The Centre for Indian Studies in Africa (CISA) was established at the University of the Witwatersrand (Wits), Johannesburg towards the end of 2007, the first in Africa to focus on India. CISA promotes teaching, research and public activities concerning the Indian sub-continent, its links to Africa and the Indian Ocean, and builds on the multi-faceted networks developed with Indian universities, research institutions and public agencies. The Centre’s public activities are part of its mandate to contribute to the consolidation of economic, political and cultural relations between India and countries in Africa, Latin America, the Caribbean, and Asia. “The CISA aims to have a comparison between India and South Africa on historical and current issues and challenges; and have connections between India and South Africa and the rest of Africa. With such goals in mind, the organisation has to employ creative ways to achieve them”.

On 24 April, CISA will be screening a film on issues of gender, domesticity and labour titled Lesser Human by Dir K. Stalin, to accompany Usha Seejarim’s exhibition (untitled) of new and old works.

Event:  Film Screening – Lesser Humans by Dir K. Stalin
Date: Wednesday 24 April 2013
Time: 16h00 - 18h00
Venue: Committee Room, CISA, 36 Jorrissen Street

This is part of an on-going dialogue with the South African artist Usha Seejarim whose work through a series of installations employing brooms looks at issues of gender, domesticity and labour, in her exhibition Venus at Home currently on at the Johannesburg Art Gallery. This film explores the inhuman link between brooms, scavenging and caste in India.

“The film is about manual scavenging in India which has won several awards and helped to put the issue of untouchability in contemporary India on the agenda for numerous international development agencies. It investigates the lives of  ‘manual scavengers,’ the community at the lowest rung of the caste system whose inhuman caste-based occupation is to manually dispose of human excreta”.

Lesser Human, award winning film of:
Excellence Award, Earth Vision Film Festival, Tokyo, 1999
Best Film, New Delhi Video Festival, 1999
Silver Conch, 5th Mumbai International Film Festival, 1998 
Special Mention, Amnesty International Film Festival, Amsterdam, 1998

For further information contact Prof. Dilip Menon, Mellon Chair in Indian Studies

‘Venus at Home’ at the Johannesburg Art Gallery

‘Venus at Home’ is a solo touring museum exhibition by visual artist Usha Seejarim. Venus at Home is currently on exhibition at the Johannesburg Art Gallery (JAG), where the exhibition opened on 10 February 2013.

Venus at Home is an intensely personal project in which Seejarim aimed to explore the places she finds herself in and the various roles she undertakes, such as being a home-maker, housewife, mother of two, and an artist.  These distinctly defined roles in Seejarim’s own life come together in this body of work that employs ordinary household objects and found objects as the primary materials to create a series of sculptural works and installations.  Venus at Home explores Seejarim’s interest in and her allurement with the mundane and everyday routines.  Her use of ordinary objects as material for art making inevitably references the ‘readymade’ stimulating questions around notions of exhibition and the definition of ‘art’.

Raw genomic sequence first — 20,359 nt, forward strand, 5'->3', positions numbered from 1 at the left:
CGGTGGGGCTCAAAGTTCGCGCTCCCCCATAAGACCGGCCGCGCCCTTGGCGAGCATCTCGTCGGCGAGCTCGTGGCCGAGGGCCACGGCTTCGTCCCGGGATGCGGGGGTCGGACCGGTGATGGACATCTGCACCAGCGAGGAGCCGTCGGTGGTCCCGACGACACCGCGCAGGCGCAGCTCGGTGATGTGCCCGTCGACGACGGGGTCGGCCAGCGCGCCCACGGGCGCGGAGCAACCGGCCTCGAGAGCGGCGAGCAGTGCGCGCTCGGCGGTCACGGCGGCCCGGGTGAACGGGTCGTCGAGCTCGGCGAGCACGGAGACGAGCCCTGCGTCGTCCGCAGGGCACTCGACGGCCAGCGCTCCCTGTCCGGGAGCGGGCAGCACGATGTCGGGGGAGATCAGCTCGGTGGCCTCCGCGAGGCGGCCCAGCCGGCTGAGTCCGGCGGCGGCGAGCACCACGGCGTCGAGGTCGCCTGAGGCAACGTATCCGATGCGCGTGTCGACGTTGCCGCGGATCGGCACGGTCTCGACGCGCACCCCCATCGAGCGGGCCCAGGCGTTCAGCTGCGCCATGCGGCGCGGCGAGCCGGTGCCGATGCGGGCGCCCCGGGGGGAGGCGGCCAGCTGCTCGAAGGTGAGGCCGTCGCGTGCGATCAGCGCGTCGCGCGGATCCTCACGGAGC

Seejarim is a young woman of Indian descent whose own experience is as a South African. Yet her artistic voice has been developed and informed by the rich heritage of her South African diasporic Indian environment and culture. She asks relevant questions about identity, nationality, culture and the concept of ‘home’- but rather than seek universal clich├ęs that society so often uses in rhetoric, Seejarim looks to this project for a personal expression and questioning of these notions.

In a community that is largely art-illiterate, conceptual art of this nature is strangely an immediate abnormality. It also provided an access point to the individuals who contributed objects drawn from family members and neighbours. The materials utilised in ‘Venus at Home’ range from used mops, brooms and irons, donated by these individuals. They have been curious about how their donations were transformed, and equally Seejarim was equally curious about their responses to the artworks; particularly since she suspected that they were expecting something “pretty”.

Each object is culturally loaded, gender specific and stripped of its utilitarian function when transformed into these art pieces. She links their transformation to an acute awareness of her identity through location, history and culture. It questions a sense of who she is in relation to notions of home and belonging. This new body of work extends Seejarim’s previous preoccupation with the ‘ordinary’ and explores her position to the various persona and roles she undertakes - those of an Indian/ South African woman, a wife, a mother, home keeper and artist.

Seejarim obtained her Masters Degree in Fine Art at Wits University in 2008 and her B.Tech Degree in Fine Art in 1999 at the University of Johannesburg (previously the Technikon Witwatersrand). She has held five solo exhibitions and participated in numerous group exhibitions nationally and internationally in Paris, Minneapolis, Tokyo, Havana and Belgium.

Venus at Home was launched at the Grahamstown National Arts Festival on 28 June 2012. It was selected by the visual arts jury to be shown on the prestigious Main 2012 Visual Arts Programme.

The exhibition closes on 12 May 2013.  Visit JAG before this thought provoking show comes to an end!